I was looking at a recent survey of the luxuries that people couldn’t do without and was quite surprised to read what people considered vital and what could easily be discarded. Pets, a clothes dryer and a good mattress were classed as ‘must haves’ alongside Wi-Fi and a smartphone. It is a rather eclectic list. Buying lunch and eating out was also prioritised over going to the gym in the health and wellness category, which is also slightly odd, and such is the hold of coffee on today’s population that it was chosen as the ‘must have’ beverage.

Interestingly, grocery delivery isn’t as popular as the Amazon Prime service, and a music streaming service like Spotify is less popular than Netflix. Beauty products are almost a ‘must have’ but not quite, and in fact the whole Health and Beauty sector scored very poorly in terms of necessities, which strikes me as curious given the amount of marketing that goes into this sector.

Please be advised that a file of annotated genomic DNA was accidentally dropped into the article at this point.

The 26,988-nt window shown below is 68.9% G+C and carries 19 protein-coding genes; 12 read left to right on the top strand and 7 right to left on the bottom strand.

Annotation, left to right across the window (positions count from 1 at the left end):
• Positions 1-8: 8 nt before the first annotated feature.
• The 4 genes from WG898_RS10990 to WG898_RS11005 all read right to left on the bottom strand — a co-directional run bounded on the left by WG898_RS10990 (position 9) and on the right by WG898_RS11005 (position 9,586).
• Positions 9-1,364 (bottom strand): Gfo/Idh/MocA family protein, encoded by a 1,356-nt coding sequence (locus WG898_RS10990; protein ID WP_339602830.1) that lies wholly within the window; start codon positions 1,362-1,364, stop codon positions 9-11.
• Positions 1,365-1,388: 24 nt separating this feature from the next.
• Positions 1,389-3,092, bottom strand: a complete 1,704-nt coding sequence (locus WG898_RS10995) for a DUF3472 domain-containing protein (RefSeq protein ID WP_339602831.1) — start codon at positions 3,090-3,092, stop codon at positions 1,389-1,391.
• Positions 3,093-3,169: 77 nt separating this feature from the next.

A personal trainer is at the bottom of the health list, followed by massages and manicures, the latter scoring about the same as a grocery delivery service. Salon haircuts and attending a gym are on a level with Amazon Prime and organic produce, while the beauty products are on a par with having a dishwasher. But, nothing in Health and Beauty makes it onto the ‘must have it’ list.

Huge potential for the mobile industry

What we can conclude from this piece of research is that communication tools are the things we value most. Of course things like Amazon Prime don’t work without Internet, so many of the services that are further down the list are dependent on those two items at the top – Wi-Fi and a smartphone. Both these give us access to a world, at a new speed. And this is why the mobile telecoms industry is such an exciting one, because it is an important part of people’s new necessities.

Mobile Technology Trends of 2017

The development of mobile technology continues to move at speed and this year we have seen some critical new applications, so much so, that I believe 2017 will be seen as the benchmark year for mobile technology, especially in its use by small businesses.